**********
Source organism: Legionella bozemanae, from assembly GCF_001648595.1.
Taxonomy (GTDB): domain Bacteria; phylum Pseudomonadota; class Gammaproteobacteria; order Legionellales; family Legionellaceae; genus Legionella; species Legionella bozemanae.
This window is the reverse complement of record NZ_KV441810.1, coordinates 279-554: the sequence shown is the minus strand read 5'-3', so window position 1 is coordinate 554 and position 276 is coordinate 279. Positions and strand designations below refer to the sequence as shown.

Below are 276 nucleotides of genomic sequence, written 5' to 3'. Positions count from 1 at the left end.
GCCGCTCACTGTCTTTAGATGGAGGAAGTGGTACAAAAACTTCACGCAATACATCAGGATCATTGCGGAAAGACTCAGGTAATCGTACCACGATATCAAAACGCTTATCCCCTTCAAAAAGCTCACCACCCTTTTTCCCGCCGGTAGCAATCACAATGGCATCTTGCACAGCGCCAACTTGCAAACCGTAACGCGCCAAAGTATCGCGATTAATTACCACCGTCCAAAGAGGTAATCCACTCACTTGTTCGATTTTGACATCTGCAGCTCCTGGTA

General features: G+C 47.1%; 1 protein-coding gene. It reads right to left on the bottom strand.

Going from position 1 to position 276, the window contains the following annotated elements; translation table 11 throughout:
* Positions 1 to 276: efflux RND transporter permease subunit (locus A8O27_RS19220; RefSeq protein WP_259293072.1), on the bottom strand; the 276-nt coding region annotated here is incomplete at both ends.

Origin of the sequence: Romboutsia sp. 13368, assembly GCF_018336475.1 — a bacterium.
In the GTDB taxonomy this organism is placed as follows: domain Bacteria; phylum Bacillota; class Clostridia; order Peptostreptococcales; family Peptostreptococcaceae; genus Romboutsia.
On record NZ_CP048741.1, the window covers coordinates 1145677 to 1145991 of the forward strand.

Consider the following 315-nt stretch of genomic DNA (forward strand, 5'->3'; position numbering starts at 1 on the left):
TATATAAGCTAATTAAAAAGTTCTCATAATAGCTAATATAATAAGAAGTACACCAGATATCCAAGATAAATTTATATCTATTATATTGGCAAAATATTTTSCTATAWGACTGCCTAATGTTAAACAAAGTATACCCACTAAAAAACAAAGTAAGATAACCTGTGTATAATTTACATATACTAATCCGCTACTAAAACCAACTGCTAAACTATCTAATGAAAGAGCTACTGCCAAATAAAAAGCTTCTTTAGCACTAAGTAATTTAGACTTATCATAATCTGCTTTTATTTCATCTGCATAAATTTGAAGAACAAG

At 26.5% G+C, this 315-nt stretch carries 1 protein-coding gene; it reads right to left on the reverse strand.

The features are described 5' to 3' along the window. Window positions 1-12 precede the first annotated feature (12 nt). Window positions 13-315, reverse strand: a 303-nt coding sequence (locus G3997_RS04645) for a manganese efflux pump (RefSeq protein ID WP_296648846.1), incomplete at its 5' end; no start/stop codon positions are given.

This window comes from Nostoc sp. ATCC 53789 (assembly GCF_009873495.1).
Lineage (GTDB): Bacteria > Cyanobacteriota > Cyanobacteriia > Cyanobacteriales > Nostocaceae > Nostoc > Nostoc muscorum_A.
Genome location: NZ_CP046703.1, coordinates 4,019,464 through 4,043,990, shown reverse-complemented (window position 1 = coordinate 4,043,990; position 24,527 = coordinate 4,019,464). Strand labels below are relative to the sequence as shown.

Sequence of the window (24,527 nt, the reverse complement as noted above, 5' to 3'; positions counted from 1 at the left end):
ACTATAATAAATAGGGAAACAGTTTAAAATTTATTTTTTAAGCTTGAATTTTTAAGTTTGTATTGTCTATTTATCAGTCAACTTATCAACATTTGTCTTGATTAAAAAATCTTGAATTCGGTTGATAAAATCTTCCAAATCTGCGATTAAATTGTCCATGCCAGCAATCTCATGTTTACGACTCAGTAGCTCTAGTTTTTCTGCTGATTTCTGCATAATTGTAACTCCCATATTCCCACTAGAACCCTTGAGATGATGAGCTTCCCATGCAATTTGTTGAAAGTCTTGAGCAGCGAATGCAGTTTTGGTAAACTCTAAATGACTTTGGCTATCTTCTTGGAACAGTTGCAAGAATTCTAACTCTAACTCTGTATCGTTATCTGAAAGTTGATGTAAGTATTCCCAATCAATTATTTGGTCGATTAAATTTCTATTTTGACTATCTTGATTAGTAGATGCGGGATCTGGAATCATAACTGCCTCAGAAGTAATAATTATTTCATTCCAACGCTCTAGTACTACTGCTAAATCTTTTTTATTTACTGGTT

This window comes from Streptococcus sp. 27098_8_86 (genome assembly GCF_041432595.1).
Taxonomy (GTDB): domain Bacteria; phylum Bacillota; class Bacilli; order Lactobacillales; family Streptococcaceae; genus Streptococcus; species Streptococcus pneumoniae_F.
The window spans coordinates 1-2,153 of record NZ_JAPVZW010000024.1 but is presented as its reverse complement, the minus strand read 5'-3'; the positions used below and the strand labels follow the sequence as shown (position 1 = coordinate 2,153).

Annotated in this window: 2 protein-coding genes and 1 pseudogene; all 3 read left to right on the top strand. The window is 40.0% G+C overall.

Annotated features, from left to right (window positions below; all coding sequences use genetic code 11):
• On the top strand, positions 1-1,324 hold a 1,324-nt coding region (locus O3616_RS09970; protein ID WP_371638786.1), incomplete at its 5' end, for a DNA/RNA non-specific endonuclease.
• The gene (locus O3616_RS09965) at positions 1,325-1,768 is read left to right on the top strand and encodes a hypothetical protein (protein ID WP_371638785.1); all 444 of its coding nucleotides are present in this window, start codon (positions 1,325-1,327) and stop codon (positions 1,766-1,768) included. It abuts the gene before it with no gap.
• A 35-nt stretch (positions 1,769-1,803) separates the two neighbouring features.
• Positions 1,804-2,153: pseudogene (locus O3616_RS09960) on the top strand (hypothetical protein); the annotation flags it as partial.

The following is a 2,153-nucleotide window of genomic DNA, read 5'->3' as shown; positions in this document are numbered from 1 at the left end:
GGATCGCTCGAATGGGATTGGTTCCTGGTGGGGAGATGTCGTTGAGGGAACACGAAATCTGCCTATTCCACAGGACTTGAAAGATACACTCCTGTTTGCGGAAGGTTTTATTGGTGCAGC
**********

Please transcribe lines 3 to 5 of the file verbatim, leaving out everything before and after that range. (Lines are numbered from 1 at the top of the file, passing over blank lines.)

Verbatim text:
This window is the reverse complement of record NZ_KV441810.1, coordinates 279-554: the sequence shown is the minus strand read 5'-3', so window position 1 is coordinate 554 and position 276 is coordinate 279. Positions and strand designations below refer to the sequence as shown.

Below are 276 nucleotides of genomic sequence, written 5' to 3'. Positions count from 1 at the left end.
GCCGCTCACTGTCTTTAGATGGAGGAAGTGGTACAAAAACTTCACGCAATACATCAGGATCATTGCGGAAAGACTCAGGTAATCGTACCACGATATCAAAACGCTTATCCCCTTCAAAAAGCTCACCACCCTTTTTCCCGCCGGTAGCAATCACAATGGCATCTTGCACAGCGCCAACTTGCAAACCGTAACGCGCCAAAGTATCGCGATTAATTACCACCGTCCAAAGAGGTAATCCACTCACTTGTTCGATTTTGACATCTGCAGCTCCTGGTA